Research

 

You will find a complete range of our monographs, muti-authored and edited works including peer-reviewed, original scholarly research across the social sciences and aligned disciplines. We publish long and short form research and you can browse the complete Bristol University Press and Policy Press archive of over 1400 titles.

Policy Press also publishes policy reviews and polemic work which aim to challenge policy and practice in certain fields. These books have a practitioner in mind and are practical, accessible in style, as well as being academically sound and referenced.
 

Books: Research

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The Role of Education in Bringing about Contemporary India
Authors: Marie Lall and Kusha Anand

India will soon be the world’s most populated country and its political development will shape the world of the 21st century. Yet Hindu Nationalism – at the helm of contemporary Indian politics – is not well understood outside of India, and its links to the global neoliberal trajectory have not been much explored.

This important book shows for the first time why it is education, not a failed political system, that led to the rise of Modi and the right-wing nationalist ideology of Hindutva. It provides in depth insight into contemporary Indian politics and wider societal acceptance of India’s Hindu nationalist trajectory, as well as examining the role of class.

The first five years of Modi rule failed to bring about the development that had been promised and have seen India’s rapid change from a largely inclusive society to one where minorities are denied their basic rights.

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A Multi-Disciplinary Perspective

What role does physical and virtual space play in gender-based violence (GBV)? Experts from the Global North and South use wide-ranging case studies – from public harassment in India and Kenya to the role of Twitter users in women’s harassment – to examine how spaces can facilitate or prevent GBV and showcase strategies for prevention and intervention from women and LGBTQ+ people.

Students and academics from a range of disciplines will discover how existing research connects with practice and policy developments, the current gaps in research and a future agenda for GBV studies.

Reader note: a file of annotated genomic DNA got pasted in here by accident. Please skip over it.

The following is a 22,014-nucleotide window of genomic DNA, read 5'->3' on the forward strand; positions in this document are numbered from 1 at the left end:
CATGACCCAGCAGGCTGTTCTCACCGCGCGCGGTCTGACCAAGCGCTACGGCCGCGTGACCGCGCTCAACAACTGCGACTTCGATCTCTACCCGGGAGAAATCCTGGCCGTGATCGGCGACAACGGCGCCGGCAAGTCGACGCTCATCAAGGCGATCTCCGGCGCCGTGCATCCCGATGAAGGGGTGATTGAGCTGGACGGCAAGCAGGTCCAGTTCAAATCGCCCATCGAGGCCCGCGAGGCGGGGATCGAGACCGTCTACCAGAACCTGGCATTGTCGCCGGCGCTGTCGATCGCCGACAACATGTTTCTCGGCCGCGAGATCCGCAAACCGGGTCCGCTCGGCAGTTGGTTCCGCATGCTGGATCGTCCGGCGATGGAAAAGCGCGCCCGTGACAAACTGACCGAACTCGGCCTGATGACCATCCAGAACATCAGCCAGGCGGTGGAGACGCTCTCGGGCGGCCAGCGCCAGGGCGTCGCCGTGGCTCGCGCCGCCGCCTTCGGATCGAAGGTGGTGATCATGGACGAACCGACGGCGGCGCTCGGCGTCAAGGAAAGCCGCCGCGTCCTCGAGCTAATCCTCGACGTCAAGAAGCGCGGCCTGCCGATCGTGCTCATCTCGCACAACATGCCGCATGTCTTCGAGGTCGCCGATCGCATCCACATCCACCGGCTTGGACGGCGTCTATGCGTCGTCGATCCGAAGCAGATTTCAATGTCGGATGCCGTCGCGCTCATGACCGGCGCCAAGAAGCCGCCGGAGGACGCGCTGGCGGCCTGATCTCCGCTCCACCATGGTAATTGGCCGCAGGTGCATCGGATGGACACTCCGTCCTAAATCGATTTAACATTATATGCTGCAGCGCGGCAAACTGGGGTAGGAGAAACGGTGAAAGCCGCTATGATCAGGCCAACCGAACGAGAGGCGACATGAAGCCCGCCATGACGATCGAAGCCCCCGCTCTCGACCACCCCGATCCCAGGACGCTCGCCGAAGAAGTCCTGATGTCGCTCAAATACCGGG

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From Vulnerability to Ableism
Author: Seamus Taylor

Outlining the key developments of the Disability Hate Crime policy agenda, Seamus Taylor brings together a unique consideration of the theoretical and practical questions at its heart. This book analyses the contributions of activists, politicians, policy makers and criminal justice system practitioners to policy development, and critiques both the under-recognition of disability prejudice fuelled by ableism and the challenge of vulnerability in addressing disability hostility.

Concluding that a critically reflective approach on the part of policy makers and practitioners can lead to progress, the author gives clear policy recommendations to address current challenges in the Criminal Justice System.

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Human Rights in Practice

Disabled people report high levels of harassment worldwide, often based on intersectional characteristics such as race, gender and age. However, while #MeToo and #BlackLivesMatter have highlighted ongoing experiences of sexual and racial harassment, disability harassment has received little attention.

This book focuses on legal measures to combat disability harassment at work. It sets disability harassment in its international context, including its human rights framework, and confronts the lack of empirical information by evaluating the Irish legal framework in practice.

It explores the capacity of the law to address intersectional harassment, particularly that faced by disabled women, and outlines the barriers to effective legal solutions.

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Lives, Activisms, Culture

Written by an interdisciplinary collective of authors, this powerful book documents the largely unknown histories and politics of trans lives, activisms and culture across the post-Yugoslav states.

The volume sheds light on a diversity of gender embodiments and explores how they have navigated the murky waters of war, capitalism and transphobia while forging a niche for themselves within the regional and transnational LGBTQ movements.

By unleashing the knowledge concentrated in trans lives, this book not only resists trans erasures in Eastern Europe, but also underscores the potential for survival, self-transformation, and engagement in politically challenging circumstances.